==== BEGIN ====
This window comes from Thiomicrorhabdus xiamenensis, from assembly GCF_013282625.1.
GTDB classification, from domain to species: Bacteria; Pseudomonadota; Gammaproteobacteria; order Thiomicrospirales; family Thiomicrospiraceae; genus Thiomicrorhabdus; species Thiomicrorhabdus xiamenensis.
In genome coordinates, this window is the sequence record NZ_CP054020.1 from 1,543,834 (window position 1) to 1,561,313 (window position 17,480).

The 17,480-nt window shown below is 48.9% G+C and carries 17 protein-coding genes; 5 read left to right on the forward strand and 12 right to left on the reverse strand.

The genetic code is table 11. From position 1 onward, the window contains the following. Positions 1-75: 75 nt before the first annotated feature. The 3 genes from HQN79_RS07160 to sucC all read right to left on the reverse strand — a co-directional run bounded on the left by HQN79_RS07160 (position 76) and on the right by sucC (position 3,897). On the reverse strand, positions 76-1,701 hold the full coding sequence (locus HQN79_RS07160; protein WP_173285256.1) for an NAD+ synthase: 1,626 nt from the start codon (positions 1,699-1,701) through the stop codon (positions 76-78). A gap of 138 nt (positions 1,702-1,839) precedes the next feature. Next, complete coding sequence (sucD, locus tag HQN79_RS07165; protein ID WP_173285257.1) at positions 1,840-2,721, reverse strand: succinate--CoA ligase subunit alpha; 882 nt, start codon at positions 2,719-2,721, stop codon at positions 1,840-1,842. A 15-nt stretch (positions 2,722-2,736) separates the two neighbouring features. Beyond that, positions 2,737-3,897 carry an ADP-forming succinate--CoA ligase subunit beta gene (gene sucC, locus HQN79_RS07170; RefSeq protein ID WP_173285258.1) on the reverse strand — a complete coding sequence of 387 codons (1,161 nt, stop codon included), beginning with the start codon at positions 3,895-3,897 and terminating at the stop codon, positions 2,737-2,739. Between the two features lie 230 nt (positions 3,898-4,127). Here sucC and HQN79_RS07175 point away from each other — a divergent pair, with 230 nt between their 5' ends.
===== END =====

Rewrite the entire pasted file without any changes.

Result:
This window comes from Thiomicrorhabdus xiamenensis, from assembly GCF_013282625.1.
GTDB classification, from domain to species: Bacteria; Pseudomonadota; Gammaproteobacteria; order Thiomicrospirales; family Thiomicrospiraceae; genus Thiomicrorhabdus; species Thiomicrorhabdus xiamenensis.
In genome coordinates, this window is the sequence record NZ_CP054020.1 from 1,543,834 (window position 1) to 1,561,313 (window position 17,480).

The 17,480-nt window shown below is 48.9% G+C and carries 17 protein-coding genes; 5 read left to right on the forward strand and 12 right to left on the reverse strand.

The genetic code is table 11. From position 1 onward, the window contains the following. Positions 1-75: 75 nt before the first annotated feature. The 3 genes from HQN79_RS07160 to sucC all read right to left on the reverse strand — a co-directional run bounded on the left by HQN79_RS07160 (position 76) and on the right by sucC (position 3,897). On the reverse strand, positions 76-1,701 hold the full coding sequence (locus HQN79_RS07160; protein WP_173285256.1) for an NAD+ synthase: 1,626 nt from the start codon (positions 1,699-1,701) through the stop codon (positions 76-78). A gap of 138 nt (positions 1,702-1,839) precedes the next feature. Next, complete coding sequence (sucD, locus tag HQN79_RS07165; protein ID WP_173285257.1) at positions 1,840-2,721, reverse strand: succinate--CoA ligase subunit alpha; 882 nt, start codon at positions 2,719-2,721, stop codon at positions 1,840-1,842. A 15-nt stretch (positions 2,722-2,736) separates the two neighbouring features. Beyond that, positions 2,737-3,897 carry an ADP-forming succinate--CoA ligase subunit beta gene (gene sucC, locus HQN79_RS07170; RefSeq protein ID WP_173285258.1) on the reverse strand — a complete coding sequence of 387 codons (1,161 nt, stop codon included), beginning with the start codon at positions 3,895-3,897 and terminating at the stop codon, positions 2,737-2,739. Between the two features lie 230 nt (positions 3,898-4,127). Here sucC and HQN79_RS07175 point away from each other — a divergent pair, with 230 nt between their 5' ends.